Wednesday, December 28, 2011


A winner for the Midwinter Hop has been selected!

Congratulations Theresa J!

I have sent an email requesting your address so the publishing company can ship out your prize!!!

Thank you to everyone who participated!

Wednesday, December 21, 2011

Midwinter's Eve Giveaway Hop and Author Interview!

What are we giving away this Midwinter's Eve? 

A Brand New Copy of Death Watch by Ari Berk!
Sent to you directly from the publisher!

To enjoy excerpts from this book, please visit:
Where you will be able to read two different chapters from Death Watch

The following is an interview with Ari Berk:

1. Could you start out by telling us a little bit about Death Watch?

Death Watch is my first novel, a ghost story about a town (a necropolis, actually) where the dead tend to congregate. But it's also a story about parents and children, and about people who have a hard time letting go. In that regard, it's really about relationships between the living and dead. Without giving too much away, here are some things you'll find in the book: Ghosts. Purgatorial Hangouts. Curious Relics. Grave Robbing. Family Reunions. Wakes. Things Under Water. Night Visiting. Stuff trapped in Tins. Overgrown Cemeteries. Crumbling Houses. Jarred peaches.

2. What was your inspiration for making the main character, Silas Umber, such a solitary character when it comes to the world of the living?

I like outsiders. I was one myself through much of high school. I think, very often, people who are on the outside see the world a little differently. They may also see more of it, because they tend to be keen observers of other people. This is an important part of Silas. He is interested in parts of the world that other people tend to overlook: lore, magic, ruins, the truth behind the stories he hears, the nature of loss, and anything with dust on it.

       Part of his story is about bridging the world of the living and the worlds of the dead, but it's that work that helps him enter more fully into the lives of the living people around him.

3. Is Lichport, the town where Death Watch takes place, based on the history of a real town? (Or, What was your inspiration for the town of Lichport?).

Lichport is not a real town, though at this point, it feels pretty real to me. My inspiration comes from the ancient, little seaport towns I've visited in the West of England, and the fictional towns I've read about in the works of H.P. Lovecraft. I always wished I could visit the towns in his books. One of the larger coastal towns mentioned in Death Watch (Kingsport) is a little nod to H.P. Lovecraft. As strange as Lichport is, it's the kind of place I've always aspired to live in; a town with a weird past within earshot of the sea. I also wondered what a town might be like if it was founded as a Necropolis, as a harbor for funereal practice. What kind of people would populate a town like that? Lichport is my version of what such a place might look like. For me, place is vitally important. Before very much of the plot had been worked out, I had already made a complete map of Lichport. I need to have a sense of place first, then I can drop the characters in and see what happens.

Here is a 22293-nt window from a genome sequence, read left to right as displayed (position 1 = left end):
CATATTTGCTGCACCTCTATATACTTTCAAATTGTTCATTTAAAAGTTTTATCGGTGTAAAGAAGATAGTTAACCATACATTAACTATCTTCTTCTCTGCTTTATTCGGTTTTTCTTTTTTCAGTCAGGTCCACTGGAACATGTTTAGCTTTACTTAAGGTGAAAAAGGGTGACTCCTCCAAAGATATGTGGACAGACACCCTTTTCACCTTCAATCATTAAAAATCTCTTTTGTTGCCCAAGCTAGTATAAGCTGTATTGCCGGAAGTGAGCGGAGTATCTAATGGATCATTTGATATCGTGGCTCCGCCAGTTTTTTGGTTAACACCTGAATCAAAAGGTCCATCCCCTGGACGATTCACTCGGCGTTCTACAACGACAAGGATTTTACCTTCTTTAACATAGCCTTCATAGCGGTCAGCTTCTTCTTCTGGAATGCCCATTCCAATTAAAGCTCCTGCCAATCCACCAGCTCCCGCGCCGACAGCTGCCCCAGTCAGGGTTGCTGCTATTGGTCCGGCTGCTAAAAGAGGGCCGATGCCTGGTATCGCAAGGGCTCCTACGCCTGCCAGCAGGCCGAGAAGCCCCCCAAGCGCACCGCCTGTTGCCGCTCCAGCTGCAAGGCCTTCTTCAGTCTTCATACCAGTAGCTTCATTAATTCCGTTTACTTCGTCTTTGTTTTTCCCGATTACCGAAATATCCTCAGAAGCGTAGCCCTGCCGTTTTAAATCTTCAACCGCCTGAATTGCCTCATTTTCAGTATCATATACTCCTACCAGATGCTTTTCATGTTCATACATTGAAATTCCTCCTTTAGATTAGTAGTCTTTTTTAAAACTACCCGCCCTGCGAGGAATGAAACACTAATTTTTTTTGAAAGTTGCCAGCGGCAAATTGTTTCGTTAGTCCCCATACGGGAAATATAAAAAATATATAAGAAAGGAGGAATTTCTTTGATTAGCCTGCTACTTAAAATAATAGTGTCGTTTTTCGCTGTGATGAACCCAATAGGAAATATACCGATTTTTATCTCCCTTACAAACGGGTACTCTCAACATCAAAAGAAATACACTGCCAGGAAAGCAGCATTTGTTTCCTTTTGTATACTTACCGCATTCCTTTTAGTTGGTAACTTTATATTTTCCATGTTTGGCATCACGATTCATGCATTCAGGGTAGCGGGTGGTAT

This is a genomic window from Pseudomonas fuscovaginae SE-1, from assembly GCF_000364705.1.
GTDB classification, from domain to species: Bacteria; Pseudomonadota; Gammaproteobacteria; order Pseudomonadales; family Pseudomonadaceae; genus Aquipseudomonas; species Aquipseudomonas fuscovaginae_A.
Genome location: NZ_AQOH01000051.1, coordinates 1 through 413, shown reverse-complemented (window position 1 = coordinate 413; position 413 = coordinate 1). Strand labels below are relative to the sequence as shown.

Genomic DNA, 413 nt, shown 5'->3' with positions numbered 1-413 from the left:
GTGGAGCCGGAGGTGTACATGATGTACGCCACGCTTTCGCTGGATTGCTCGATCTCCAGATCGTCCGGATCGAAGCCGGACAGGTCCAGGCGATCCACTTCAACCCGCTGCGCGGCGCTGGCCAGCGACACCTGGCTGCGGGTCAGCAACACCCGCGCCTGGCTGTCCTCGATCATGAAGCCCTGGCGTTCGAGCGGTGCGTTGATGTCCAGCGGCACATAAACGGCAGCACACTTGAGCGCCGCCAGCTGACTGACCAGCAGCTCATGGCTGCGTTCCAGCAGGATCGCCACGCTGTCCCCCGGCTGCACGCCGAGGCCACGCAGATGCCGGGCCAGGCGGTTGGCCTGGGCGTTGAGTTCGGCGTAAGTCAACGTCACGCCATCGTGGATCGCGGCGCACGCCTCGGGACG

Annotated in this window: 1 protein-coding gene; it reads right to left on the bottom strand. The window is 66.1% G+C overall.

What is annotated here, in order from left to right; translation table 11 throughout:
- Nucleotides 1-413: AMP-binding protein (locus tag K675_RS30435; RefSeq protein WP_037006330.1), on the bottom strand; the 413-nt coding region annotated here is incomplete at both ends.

4. Where did the idea for Death Watch come from?

The idea for the book came from seeing a small, sixteenth century, skull-shaped pocket watch in the Ashmolean Museum in Oxford, UK. The moment I saw that watch, the idea for the book began to form in my mind. I talk a little about that watch here on my website:

5. I see on your website ( that you're a Professor of Mythology and Folklore. Is Death Watch steeped in any particular culture's mythology or folklore?

There is a great deal of lore in the book and it comes from, or was inspired by, a variety of cultures, including British, American, Japanese, Norse, Egyptian and others. In many cases, the folklore has been adapted to make it more Lichportian. I've also invented quite a few things, but my hope is that most readers wouldn't be able to discern the real lore from the invented. It all needed to be believable.

6. Throughout your career you have traveled extensively to places considered haunted. Are any of Silas' supernatural experiences in the book ones that you've had in real life? What was your most terrifying ghostly experience?